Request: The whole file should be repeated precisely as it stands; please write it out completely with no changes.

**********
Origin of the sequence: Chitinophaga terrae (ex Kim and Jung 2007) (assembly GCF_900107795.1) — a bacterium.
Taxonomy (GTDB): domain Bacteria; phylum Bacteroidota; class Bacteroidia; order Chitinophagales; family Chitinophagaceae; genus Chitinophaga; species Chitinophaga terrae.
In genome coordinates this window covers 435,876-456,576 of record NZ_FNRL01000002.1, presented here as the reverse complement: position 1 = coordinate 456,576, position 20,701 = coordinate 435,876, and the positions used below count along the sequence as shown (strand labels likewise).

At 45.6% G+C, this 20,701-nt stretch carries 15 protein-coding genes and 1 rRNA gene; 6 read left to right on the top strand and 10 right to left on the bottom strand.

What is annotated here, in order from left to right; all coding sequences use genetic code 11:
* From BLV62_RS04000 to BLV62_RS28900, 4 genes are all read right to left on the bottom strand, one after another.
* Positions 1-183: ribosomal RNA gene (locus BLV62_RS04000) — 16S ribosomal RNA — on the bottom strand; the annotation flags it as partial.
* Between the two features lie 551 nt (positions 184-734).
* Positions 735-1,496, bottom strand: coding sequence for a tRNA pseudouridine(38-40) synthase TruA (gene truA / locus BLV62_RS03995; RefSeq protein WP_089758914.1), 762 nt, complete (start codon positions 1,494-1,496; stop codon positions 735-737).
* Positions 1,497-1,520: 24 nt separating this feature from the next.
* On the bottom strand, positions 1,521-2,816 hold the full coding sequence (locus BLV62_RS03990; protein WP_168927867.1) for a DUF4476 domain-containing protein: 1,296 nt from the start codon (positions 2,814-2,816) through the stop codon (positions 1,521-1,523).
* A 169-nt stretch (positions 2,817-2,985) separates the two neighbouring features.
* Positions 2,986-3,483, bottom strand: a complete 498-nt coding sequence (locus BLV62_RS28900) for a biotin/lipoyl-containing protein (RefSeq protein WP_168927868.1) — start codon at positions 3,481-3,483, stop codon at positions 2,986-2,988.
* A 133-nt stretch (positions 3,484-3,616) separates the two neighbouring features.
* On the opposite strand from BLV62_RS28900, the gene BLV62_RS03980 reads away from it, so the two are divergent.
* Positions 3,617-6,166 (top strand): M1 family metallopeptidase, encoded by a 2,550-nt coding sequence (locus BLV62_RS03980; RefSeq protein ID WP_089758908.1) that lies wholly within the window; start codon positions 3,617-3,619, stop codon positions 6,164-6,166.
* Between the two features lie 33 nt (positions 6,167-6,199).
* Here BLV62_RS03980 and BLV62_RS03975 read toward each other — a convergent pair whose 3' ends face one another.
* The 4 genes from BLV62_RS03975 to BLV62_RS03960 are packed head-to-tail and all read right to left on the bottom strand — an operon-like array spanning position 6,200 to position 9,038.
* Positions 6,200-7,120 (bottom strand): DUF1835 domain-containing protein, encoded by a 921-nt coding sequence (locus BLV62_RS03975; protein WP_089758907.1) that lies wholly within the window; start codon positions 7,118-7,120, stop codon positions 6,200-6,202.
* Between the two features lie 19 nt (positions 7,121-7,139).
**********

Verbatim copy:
Origin of the sequence: Chitinophaga terrae (ex Kim and Jung 2007) (assembly GCF_900107795.1) — a bacterium.
Taxonomy (GTDB): domain Bacteria; phylum Bacteroidota; class Bacteroidia; order Chitinophagales; family Chitinophagaceae; genus Chitinophaga; species Chitinophaga terrae.
In genome coordinates this window covers 435,876-456,576 of record NZ_FNRL01000002.1, presented here as the reverse complement: position 1 = coordinate 456,576, position 20,701 = coordinate 435,876, and the positions used below count along the sequence as shown (strand labels likewise).

At 45.6% G+C, this 20,701-nt stretch carries 15 protein-coding genes and 1 rRNA gene; 6 read left to right on the top strand and 10 right to left on the bottom strand.

What is annotated here, in order from left to right; all coding sequences use genetic code 11:
* From BLV62_RS04000 to BLV62_RS28900, 4 genes are all read right to left on the bottom strand, one after another.
* Positions 1-183: ribosomal RNA gene (locus BLV62_RS04000) — 16S ribosomal RNA — on the bottom strand; the annotation flags it as partial.
* Between the two features lie 551 nt (positions 184-734).
* Positions 735-1,496, bottom strand: coding sequence for a tRNA pseudouridine(38-40) synthase TruA (gene truA / locus BLV62_RS03995; RefSeq protein WP_089758914.1), 762 nt, complete (start codon positions 1,494-1,496; stop codon positions 735-737).
* Positions 1,497-1,520: 24 nt separating this feature from the next.
* On the bottom strand, positions 1,521-2,816 hold the full coding sequence (locus BLV62_RS03990; protein WP_168927867.1) for a DUF4476 domain-containing protein: 1,296 nt from the start codon (positions 2,814-2,816) through the stop codon (positions 1,521-1,523).
* A 169-nt stretch (positions 2,817-2,985) separates the two neighbouring features.
* Positions 2,986-3,483, bottom strand: a complete 498-nt coding sequence (locus BLV62_RS28900) for a biotin/lipoyl-containing protein (RefSeq protein WP_168927868.1) — start codon at positions 3,481-3,483, stop codon at positions 2,986-2,988.
* A 133-nt stretch (positions 3,484-3,616) separates the two neighbouring features.
* On the opposite strand from BLV62_RS28900, the gene BLV62_RS03980 reads away from it, so the two are divergent.
* Positions 3,617-6,166 (top strand): M1 family metallopeptidase, encoded by a 2,550-nt coding sequence (locus BLV62_RS03980; RefSeq protein ID WP_089758908.1) that lies wholly within the window; start codon positions 3,617-3,619, stop codon positions 6,164-6,166.
* Between the two features lie 33 nt (positions 6,167-6,199).
* Here BLV62_RS03980 and BLV62_RS03975 read toward each other — a convergent pair whose 3' ends face one another.
* The 4 genes from BLV62_RS03975 to BLV62_RS03960 are packed head-to-tail and all read right to left on the bottom strand — an operon-like array spanning position 6,200 to position 9,038.
* Positions 6,200-7,120 (bottom strand): DUF1835 domain-containing protein, encoded by a 921-nt coding sequence (locus BLV62_RS03975; protein WP_089758907.1) that lies wholly within the window; start codon positions 7,118-7,120, stop codon positions 6,200-6,202.
* Between the two features lie 19 nt (positions 7,121-7,139).